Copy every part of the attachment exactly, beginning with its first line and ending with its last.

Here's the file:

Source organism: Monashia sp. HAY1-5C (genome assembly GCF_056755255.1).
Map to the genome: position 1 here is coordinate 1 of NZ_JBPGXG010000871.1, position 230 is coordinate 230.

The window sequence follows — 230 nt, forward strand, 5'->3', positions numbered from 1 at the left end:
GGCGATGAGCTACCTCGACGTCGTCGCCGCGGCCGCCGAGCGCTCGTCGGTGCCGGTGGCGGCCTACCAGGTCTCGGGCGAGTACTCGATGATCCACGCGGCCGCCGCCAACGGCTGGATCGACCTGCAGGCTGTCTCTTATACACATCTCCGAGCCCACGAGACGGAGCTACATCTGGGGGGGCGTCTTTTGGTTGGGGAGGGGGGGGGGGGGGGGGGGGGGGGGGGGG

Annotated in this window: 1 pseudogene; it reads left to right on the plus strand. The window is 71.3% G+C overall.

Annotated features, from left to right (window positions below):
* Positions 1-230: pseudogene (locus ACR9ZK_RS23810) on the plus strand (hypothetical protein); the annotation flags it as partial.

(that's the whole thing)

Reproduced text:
Source organism: Monashia sp. HAY1-5C (genome assembly GCF_056755255.1).
Map to the genome: position 1 here is coordinate 1 of NZ_JBPGXG010000871.1, position 230 is coordinate 230.

The window sequence follows — 230 nt, forward strand, 5'->3', positions numbered from 1 at the left end:
GGCGATGAGCTACCTCGACGTCGTCGCCGCGGCCGCCGAGCGCTCGTCGGTGCCGGTGGCGGCCTACCAGGTCTCGGGCGAGTACTCGATGATCCACGCGGCCGCCGCCAACGGCTGGATCGACCTGCAGGCTGTCTCTTATACACATCTCCGAGCCCACGAGACGGAGCTACATCTGGGGGGGCGTCTTTTGGTTGGGGAGGGGGGGGGGGGGGGGGGGGGGGGGGGGG

Annotated in this window: 1 pseudogene; it reads left to right on the plus strand. The window is 71.3% G+C overall.

Annotated features, from left to right (window positions below):
* Positions 1-230: pseudogene (locus ACR9ZK_RS23810) on the plus strand (hypothetical protein); the annotation flags it as partial.